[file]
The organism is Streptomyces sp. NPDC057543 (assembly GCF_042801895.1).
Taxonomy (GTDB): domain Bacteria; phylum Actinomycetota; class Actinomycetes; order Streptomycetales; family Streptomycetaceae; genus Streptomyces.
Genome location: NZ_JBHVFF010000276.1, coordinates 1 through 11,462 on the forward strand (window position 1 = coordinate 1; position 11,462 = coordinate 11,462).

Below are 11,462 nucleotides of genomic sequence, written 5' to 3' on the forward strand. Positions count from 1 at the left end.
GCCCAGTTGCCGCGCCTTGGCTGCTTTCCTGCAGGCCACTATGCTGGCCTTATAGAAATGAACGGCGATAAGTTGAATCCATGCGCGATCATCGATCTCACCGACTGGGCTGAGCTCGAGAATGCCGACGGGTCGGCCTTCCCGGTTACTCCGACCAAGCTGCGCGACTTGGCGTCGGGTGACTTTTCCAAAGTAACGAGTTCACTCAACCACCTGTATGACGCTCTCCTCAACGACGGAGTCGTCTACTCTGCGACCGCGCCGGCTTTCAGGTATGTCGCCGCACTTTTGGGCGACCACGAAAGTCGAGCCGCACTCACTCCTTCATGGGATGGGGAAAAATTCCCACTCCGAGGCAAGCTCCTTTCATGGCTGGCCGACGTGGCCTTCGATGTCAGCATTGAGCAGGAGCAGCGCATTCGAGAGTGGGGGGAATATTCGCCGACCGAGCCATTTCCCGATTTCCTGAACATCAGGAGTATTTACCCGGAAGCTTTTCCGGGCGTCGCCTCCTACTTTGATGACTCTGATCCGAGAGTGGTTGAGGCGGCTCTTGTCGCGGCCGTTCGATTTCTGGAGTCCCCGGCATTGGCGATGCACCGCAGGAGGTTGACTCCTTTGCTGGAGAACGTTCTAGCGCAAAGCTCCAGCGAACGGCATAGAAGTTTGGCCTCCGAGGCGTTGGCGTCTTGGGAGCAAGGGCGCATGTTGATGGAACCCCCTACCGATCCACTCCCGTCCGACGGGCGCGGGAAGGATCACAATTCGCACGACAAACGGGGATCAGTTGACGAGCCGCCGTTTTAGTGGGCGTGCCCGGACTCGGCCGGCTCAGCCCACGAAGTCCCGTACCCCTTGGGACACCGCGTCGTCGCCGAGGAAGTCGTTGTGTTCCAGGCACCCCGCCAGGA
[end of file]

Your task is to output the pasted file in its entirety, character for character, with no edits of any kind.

The organism is Streptomyces sp. NPDC057543 (assembly GCF_042801895.1).
Taxonomy (GTDB): domain Bacteria; phylum Actinomycetota; class Actinomycetes; order Streptomycetales; family Streptomycetaceae; genus Streptomyces.
Genome location: NZ_JBHVFF010000276.1, coordinates 1 through 11,462 on the forward strand (window position 1 = coordinate 1; position 11,462 = coordinate 11,462).

Below are 11,462 nucleotides of genomic sequence, written 5' to 3' on the forward strand. Positions count from 1 at the left end.
GCCCAGTTGCCGCGCCTTGGCTGCTTTCCTGCAGGCCACTATGCTGGCCTTATAGAAATGAACGGCGATAAGTTGAATCCATGCGCGATCATCGATCTCACCGACTGGGCTGAGCTCGAGAATGCCGACGGGTCGGCCTTCCCGGTTACTCCGACCAAGCTGCGCGACTTGGCGTCGGGTGACTTTTCCAAAGTAACGAGTTCACTCAACCACCTGTATGACGCTCTCCTCAACGACGGAGTCGTCTACTCTGCGACCGCGCCGGCTTTCAGGTATGTCGCCGCACTTTTGGGCGACCACGAAAGTCGAGCCGCACTCACTCCTTCATGGGATGGGGAAAAATTCCCACTCCGAGGCAAGCTCCTTTCATGGCTGGCCGACGTGGCCTTCGATGTCAGCATTGAGCAGGAGCAGCGCATTCGAGAGTGGGGGGAATATTCGCCGACCGAGCCATTTCCCGATTTCCTGAACATCAGGAGTATTTACCCGGAAGCTTTTCCGGGCGTCGCCTCCTACTTTGATGACTCTGATCCGAGAGTGGTTGAGGCGGCTCTTGTCGCGGCCGTTCGATTTCTGGAGTCCCCGGCATTGGCGATGCACCGCAGGAGGTTGACTCCTTTGCTGGAGAACGTTCTAGCGCAAAGCTCCAGCGAACGGCATAGAAGTTTGGCCTCCGAGGCGTTGGCGTCTTGGGAGCAAGGGCGCATGTTGATGGAACCCCCTACCGATCCACTCCCGTCCGACGGGCGCGGGAAGGATCACAATTCGCACGACAAACGGGGATCAGTTGACGAGCCGCCGTTTTAGTGGGCGTGCCCGGACTCGGCCGGCTCAGCCCACGAAGTCCCGTACCCCTTGGGACACCGCGTCGTCGCCGAGGAAGTCGTTGTGTTCCAGGCACCCCGCCAGGA